While listening to music at a high volume, we create too much pressure, and the sub operates outside its limits ending in blowing it. 

So make sure you know the RMS wattage of your sub (the maximum limit your subwoofer can handle) before you blast the car music up and drive like there’s nothing left to lose.

Luckily, the latest subwoofers can handle more power than the certain RMS (Room mean square). Better not to exceed the indicated RMS limit.

Distorted signal

Like excessive power, too little power can cause damage to subwoofers too. If the subwoofer gets too low power from the amplifier, it can create distorted signals. 

And if you turn the volume up to get a clear sound – that might go wrong. Distorted signals are too bad for subwoofers.

To cut down the risk, you will need to understand how the distorted signal sounds, and you need to identify it as fast as possible.  

Use an amplifier that matches your subwoofer’s RMS to ensure that your sub is continuously getting an accurate amount of power. 

How to fix a blown subwoofer?

Most of the subwoofers come with a warranty. If your blown one is still new, there might be a chance that the warranty still covers it; you need to check the validity first before you attempt to fix it. There is a chance – you might get a replacement.

The bright side of a blown subwoofer is – some people take this as an opportunity to upgrade the subwoofer or speakers or even the whole car audio system. 

Some people upgrade from 2 way to 3 way or 4 way speakers for better sound. Check out the post on the difference between 2 way, 3 way and 4 way speakers.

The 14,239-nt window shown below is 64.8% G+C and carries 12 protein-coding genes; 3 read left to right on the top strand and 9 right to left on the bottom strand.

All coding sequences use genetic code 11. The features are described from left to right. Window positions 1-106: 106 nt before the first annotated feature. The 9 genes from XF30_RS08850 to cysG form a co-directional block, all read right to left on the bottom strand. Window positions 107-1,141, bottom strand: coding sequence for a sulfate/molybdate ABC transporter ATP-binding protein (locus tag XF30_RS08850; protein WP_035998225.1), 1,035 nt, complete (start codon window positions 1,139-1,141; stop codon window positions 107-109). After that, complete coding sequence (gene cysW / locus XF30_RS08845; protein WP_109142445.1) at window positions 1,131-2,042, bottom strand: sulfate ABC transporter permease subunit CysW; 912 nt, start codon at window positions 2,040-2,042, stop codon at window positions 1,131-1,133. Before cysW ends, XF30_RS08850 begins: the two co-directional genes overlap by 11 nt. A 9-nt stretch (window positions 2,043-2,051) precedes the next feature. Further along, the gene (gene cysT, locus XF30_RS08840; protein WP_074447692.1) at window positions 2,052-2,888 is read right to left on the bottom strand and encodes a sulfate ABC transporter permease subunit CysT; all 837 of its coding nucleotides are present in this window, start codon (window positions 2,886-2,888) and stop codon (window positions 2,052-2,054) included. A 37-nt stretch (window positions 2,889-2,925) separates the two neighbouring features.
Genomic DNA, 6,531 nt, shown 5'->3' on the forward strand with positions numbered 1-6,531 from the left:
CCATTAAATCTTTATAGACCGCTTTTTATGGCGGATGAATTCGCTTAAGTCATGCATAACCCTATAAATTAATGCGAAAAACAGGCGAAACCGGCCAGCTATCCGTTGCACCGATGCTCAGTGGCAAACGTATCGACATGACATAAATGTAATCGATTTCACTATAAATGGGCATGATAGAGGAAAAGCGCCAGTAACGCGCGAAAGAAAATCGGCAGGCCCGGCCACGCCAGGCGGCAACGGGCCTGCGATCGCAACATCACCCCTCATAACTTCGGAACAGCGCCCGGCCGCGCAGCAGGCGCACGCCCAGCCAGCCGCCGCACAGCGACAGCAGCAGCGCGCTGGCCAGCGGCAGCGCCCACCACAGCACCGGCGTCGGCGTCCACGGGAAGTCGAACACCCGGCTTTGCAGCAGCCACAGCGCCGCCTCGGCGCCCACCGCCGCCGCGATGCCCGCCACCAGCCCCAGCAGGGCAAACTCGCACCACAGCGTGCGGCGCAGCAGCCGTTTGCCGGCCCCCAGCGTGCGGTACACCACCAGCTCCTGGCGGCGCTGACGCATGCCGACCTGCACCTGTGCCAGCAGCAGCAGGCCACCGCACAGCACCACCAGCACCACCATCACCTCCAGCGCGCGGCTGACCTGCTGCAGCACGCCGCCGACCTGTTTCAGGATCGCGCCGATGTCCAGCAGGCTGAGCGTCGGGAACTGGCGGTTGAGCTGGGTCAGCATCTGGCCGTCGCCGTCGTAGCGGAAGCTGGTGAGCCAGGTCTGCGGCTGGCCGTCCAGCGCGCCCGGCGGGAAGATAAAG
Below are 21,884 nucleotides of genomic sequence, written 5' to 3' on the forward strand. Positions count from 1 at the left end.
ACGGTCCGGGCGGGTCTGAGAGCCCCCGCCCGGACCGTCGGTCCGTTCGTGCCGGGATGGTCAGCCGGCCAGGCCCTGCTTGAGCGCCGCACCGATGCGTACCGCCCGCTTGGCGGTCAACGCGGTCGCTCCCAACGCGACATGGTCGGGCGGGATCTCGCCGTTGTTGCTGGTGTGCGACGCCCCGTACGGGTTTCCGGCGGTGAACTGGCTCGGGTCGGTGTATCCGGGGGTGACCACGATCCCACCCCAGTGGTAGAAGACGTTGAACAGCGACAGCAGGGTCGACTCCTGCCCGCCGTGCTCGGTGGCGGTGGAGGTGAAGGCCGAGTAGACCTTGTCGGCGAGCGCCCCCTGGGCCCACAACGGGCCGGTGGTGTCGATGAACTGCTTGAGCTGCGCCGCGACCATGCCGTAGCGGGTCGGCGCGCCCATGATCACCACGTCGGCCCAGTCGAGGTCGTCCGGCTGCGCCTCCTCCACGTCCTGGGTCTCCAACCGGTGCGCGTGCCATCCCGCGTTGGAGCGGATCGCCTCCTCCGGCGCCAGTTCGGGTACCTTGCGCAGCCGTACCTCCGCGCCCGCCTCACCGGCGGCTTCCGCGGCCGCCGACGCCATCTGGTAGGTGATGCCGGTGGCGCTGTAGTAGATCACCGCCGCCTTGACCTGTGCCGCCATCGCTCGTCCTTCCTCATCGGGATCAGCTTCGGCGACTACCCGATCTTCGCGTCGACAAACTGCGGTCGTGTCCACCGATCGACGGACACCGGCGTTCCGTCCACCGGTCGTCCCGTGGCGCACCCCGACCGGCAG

How to fix a blown subwoofer
How to fix a blown subwoofer

If this is not the right time to upgrade, you can still fix the older one. Fixing a blown subwoofer is quite easy; in some cases, you don’t need to hire a technician; you can do it yourself.

Here is the guideline on how to fix a blown subwoofer DIY:

Remove the subwoofer

First, you need to remove the blown subwoofer from your car audio system as soon as you notice it blew. 

Because if you don’t then it may cause more damage to the other equipment too. Try not to mess up; remove it in the first place.

Voice Coil

If the voice coil is stuck, it might be a cause for the distorted signal. Try to use a round object like a flashlight or something similar to push the voice coil back into place. 

Now it’s time to give it a try; try at gentle volume. 

Broken foam surround

To repair a broken foam surround, you need to separate the gasket and cut the sub’s damaged portion. For the rest of the residue part, use rubbing alcohol gently. 

Now install the new foam surround.  

Repair a tear

Take a paper towel, apply speaker dust cap glue, and coat the hole properly. Try to be calmer while repairing to make sure you have a dexterous job.

Repair cone and coil

Gently remove the coil and the spider from the sub. 

To repair a paper subwoofer cone – the best way is to cover the damaged area with elastic glue and patch it with thin paper on both sides.

Stiffer cones are usually made of plastic or aluminum so that you can use thick carbon or even foam patches on the damaged area from both sides. 

You can use rubber cement glue too.

Video Credit – eHow

Final words

Driving a car with no audio or a blown subwoofer causes untold stress, especially if you have a new sound system.

We all know, “prevention is better than cure.” To learn more about your sound system, read the manuals before you use it. 

Make sure you know the RMS (Room mean square) of your subwoofer as well as the power source your amplifier produces.

Still, you have us on your side; this article can help you know how to tell if a subwoofer is blown, signs of a blown subwoofer, causes of a blown subwoofer, and how to fix a blown subwoofer. 

If you have any questions or comments or suggestions, please do let us know by commenting below. Let us know your thoughts on this. 

About Brenda Smith

Brenda Smith is an Audio consultant and part-time automotive content writer. She has an Audio engineering degree from a reputed university of Tampa, Florida. Being a great audio enthusiast, she works with her audio consultation startup and writing automotive content as a part-time writer.